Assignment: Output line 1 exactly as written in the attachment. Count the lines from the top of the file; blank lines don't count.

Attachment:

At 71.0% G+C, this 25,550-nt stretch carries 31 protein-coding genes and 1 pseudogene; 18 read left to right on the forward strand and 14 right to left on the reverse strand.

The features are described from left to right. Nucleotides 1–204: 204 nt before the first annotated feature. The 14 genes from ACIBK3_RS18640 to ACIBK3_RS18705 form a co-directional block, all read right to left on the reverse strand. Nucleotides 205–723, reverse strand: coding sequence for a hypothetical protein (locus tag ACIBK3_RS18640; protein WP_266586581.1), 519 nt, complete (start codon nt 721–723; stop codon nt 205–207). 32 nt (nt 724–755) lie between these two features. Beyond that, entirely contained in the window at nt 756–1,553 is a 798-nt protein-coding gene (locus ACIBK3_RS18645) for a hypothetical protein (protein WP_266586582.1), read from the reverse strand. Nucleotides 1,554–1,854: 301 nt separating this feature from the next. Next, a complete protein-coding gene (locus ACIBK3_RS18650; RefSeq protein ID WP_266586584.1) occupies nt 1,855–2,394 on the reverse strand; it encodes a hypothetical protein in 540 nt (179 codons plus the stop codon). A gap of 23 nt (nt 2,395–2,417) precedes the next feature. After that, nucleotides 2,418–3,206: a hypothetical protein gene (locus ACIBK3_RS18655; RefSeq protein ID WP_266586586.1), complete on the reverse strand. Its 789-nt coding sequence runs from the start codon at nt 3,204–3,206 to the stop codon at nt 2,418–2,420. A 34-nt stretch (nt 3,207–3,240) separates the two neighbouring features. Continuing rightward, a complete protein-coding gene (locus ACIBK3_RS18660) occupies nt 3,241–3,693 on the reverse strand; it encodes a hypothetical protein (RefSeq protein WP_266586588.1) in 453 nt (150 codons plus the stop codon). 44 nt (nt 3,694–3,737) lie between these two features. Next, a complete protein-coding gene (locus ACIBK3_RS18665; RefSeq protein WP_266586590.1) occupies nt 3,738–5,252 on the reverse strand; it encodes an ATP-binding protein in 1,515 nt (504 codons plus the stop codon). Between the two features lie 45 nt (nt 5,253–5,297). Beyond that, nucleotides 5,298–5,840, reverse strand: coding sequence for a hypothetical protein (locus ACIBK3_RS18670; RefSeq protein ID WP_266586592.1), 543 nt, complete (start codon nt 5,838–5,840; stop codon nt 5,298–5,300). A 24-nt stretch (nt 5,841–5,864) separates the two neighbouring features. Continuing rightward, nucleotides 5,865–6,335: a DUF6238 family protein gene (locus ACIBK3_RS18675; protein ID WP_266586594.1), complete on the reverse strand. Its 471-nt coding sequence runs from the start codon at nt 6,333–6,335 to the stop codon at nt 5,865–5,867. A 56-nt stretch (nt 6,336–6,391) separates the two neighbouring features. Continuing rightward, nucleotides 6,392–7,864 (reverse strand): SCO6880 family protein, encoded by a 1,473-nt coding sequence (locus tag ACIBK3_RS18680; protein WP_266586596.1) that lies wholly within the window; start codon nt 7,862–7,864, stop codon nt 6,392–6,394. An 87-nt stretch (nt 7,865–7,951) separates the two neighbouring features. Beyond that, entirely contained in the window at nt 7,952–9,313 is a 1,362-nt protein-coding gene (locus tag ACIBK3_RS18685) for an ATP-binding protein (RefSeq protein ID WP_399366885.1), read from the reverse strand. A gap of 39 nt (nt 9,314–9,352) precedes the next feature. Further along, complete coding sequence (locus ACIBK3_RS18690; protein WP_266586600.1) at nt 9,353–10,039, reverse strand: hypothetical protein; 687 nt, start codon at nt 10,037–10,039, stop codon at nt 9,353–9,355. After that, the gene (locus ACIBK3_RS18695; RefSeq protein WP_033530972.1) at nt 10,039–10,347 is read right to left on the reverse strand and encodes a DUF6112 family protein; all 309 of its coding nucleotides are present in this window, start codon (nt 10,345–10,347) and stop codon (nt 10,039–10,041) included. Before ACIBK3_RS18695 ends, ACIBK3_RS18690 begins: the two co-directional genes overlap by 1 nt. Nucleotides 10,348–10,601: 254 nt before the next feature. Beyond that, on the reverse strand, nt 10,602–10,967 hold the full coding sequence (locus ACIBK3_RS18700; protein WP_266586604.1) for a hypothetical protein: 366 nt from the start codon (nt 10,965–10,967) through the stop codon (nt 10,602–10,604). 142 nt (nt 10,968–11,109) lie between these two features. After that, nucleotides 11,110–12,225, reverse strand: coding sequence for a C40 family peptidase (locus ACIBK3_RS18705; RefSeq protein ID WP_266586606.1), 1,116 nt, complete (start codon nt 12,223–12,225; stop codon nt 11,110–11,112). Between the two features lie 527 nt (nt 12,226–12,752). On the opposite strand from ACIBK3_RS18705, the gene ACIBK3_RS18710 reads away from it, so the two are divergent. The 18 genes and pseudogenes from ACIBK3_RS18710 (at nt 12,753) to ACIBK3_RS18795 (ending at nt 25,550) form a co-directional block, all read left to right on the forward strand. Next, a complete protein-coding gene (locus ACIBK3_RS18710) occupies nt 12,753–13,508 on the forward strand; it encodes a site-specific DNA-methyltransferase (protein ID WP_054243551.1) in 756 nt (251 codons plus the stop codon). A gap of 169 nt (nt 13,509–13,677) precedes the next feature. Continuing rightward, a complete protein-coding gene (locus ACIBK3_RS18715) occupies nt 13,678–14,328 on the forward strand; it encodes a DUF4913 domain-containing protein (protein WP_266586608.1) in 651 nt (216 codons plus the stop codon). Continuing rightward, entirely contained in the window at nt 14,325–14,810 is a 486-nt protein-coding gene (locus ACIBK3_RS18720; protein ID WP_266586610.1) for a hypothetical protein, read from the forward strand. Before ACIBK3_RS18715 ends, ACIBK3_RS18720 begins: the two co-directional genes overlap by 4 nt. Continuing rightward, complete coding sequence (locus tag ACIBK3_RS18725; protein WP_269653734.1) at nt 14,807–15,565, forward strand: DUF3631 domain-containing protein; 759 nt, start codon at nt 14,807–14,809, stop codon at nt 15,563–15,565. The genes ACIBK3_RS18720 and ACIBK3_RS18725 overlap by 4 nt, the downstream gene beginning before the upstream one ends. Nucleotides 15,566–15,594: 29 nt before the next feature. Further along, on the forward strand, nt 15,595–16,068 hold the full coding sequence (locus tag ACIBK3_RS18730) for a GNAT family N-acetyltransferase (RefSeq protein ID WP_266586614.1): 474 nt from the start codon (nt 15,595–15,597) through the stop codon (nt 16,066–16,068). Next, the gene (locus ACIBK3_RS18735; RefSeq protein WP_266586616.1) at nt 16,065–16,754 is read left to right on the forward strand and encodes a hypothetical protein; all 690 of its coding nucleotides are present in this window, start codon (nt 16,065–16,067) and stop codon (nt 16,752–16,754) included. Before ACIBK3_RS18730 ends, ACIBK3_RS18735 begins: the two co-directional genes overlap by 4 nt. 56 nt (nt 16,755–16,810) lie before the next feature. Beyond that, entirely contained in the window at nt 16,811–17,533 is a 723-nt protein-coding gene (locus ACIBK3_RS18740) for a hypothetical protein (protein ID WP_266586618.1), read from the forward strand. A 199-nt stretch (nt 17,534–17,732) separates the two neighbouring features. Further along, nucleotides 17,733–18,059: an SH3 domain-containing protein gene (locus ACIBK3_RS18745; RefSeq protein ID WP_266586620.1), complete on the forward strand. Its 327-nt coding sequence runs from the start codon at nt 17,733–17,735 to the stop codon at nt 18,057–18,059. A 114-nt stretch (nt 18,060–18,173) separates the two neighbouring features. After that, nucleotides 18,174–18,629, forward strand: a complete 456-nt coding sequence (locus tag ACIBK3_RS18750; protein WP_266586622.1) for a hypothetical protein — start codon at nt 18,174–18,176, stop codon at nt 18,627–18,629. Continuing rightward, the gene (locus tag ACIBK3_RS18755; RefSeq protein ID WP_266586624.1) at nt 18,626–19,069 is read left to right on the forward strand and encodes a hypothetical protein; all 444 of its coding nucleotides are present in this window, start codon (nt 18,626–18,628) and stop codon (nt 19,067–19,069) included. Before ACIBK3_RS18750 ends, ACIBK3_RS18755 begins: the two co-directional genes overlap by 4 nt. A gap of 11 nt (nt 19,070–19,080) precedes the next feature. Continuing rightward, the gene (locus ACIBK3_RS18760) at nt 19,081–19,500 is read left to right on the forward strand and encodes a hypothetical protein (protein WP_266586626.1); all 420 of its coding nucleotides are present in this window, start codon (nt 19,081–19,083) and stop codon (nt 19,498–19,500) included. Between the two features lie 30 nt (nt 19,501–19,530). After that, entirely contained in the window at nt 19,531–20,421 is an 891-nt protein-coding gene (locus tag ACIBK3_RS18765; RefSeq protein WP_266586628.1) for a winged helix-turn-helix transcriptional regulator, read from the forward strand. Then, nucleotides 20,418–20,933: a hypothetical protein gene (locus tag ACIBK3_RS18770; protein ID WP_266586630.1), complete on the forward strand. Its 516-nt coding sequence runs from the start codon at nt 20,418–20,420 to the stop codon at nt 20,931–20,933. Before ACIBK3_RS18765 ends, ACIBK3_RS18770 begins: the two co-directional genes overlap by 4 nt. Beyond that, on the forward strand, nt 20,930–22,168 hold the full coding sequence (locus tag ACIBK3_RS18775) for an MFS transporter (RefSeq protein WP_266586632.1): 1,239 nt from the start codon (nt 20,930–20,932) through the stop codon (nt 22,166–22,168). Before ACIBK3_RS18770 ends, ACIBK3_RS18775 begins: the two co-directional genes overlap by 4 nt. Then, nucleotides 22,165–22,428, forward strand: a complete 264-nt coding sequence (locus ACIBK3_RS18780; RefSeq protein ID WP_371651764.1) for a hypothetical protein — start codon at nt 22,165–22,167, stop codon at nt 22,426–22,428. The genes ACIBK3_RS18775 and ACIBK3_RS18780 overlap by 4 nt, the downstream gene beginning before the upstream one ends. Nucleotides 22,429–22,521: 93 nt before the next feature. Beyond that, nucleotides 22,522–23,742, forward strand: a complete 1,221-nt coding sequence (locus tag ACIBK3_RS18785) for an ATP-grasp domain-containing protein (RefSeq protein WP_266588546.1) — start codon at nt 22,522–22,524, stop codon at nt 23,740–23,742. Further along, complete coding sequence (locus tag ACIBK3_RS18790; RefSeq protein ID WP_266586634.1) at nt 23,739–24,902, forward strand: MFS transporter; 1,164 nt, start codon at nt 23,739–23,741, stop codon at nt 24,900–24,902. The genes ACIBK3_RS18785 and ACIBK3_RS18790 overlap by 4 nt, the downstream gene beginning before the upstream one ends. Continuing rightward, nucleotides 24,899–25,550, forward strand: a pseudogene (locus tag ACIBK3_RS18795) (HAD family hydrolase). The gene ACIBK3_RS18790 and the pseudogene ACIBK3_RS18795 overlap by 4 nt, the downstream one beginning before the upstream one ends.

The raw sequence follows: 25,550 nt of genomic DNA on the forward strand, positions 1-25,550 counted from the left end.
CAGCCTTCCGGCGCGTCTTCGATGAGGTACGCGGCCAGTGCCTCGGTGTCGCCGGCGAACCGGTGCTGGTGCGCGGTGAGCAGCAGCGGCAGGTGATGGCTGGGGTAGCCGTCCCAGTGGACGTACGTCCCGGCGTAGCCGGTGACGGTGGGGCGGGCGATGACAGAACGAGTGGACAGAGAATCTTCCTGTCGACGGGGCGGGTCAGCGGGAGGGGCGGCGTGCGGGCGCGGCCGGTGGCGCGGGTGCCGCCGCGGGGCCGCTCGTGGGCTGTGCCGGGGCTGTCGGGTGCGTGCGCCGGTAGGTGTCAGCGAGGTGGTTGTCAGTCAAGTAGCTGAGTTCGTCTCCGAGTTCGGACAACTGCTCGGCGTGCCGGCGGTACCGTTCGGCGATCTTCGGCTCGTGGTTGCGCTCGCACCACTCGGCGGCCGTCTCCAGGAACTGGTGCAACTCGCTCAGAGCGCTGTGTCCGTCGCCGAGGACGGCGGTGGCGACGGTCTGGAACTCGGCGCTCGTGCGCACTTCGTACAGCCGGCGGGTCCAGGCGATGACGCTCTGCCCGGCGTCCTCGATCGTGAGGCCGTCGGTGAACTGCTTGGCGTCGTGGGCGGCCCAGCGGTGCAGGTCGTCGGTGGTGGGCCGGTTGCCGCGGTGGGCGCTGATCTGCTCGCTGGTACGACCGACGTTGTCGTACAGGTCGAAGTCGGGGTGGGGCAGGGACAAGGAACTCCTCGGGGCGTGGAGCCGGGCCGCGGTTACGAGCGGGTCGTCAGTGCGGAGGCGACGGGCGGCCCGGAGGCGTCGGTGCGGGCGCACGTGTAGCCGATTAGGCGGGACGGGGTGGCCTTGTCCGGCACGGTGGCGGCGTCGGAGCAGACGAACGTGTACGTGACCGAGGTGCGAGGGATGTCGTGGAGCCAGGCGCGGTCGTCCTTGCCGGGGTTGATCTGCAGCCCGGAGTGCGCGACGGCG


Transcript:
At 71.0% G+C, this 25,550-nt stretch carries 31 protein-coding genes and 1 pseudogene; 18 read left to right on the forward strand and 14 right to left on the reverse strand.